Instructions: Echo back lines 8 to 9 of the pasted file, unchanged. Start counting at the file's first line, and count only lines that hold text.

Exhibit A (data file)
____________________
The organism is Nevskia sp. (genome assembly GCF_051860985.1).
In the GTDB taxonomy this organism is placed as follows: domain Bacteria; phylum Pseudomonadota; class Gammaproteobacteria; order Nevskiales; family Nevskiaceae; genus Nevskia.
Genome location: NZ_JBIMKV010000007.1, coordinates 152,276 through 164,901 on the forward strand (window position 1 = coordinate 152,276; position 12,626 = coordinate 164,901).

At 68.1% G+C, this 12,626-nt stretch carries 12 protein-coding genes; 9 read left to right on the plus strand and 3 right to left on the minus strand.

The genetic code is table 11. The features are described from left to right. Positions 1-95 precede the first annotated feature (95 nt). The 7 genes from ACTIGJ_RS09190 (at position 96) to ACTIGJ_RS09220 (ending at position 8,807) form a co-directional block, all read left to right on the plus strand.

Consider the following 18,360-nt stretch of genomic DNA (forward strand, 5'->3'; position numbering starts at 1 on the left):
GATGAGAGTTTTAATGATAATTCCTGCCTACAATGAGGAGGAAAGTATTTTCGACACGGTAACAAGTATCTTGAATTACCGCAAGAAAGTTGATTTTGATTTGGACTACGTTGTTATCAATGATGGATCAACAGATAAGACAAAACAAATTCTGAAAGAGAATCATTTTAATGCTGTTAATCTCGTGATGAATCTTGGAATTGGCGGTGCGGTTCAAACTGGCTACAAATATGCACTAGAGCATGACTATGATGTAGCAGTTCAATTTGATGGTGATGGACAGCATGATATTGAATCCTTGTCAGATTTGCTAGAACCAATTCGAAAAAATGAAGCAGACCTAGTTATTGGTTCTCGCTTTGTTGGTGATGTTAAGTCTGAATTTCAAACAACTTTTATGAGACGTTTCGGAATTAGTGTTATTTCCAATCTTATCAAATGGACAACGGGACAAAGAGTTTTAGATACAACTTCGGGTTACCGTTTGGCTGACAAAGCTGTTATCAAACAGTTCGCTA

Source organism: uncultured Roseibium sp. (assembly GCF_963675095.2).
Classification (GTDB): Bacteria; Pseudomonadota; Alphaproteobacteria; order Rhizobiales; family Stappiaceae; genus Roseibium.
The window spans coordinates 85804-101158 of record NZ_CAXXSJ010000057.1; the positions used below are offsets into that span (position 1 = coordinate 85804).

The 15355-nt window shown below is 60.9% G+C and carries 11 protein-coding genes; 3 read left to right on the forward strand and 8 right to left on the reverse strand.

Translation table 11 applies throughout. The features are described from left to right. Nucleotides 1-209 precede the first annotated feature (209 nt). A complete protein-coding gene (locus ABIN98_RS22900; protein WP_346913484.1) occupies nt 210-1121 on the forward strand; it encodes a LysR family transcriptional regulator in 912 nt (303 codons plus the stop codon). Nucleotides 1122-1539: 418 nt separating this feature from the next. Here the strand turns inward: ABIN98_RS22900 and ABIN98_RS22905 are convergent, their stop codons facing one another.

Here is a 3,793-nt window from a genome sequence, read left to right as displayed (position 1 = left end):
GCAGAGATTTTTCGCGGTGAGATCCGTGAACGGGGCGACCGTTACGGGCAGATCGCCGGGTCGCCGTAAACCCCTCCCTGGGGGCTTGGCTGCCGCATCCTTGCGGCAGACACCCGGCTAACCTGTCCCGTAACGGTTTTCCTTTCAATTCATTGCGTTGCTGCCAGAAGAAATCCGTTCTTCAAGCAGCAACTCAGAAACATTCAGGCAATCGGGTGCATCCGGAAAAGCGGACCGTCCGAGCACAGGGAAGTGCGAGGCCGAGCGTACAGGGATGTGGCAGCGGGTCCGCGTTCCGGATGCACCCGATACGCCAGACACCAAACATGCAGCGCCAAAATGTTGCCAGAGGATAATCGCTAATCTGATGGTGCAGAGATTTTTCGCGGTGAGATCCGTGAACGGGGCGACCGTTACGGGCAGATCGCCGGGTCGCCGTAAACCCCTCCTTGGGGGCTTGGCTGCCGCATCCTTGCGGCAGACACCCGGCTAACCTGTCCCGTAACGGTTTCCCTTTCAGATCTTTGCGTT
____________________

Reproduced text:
Source organism: uncultured Roseibium sp. (assembly GCF_963675095.2).
Classification (GTDB): Bacteria; Pseudomonadota; Alphaproteobacteria; order Rhizobiales; family Stappiaceae; genus Roseibium.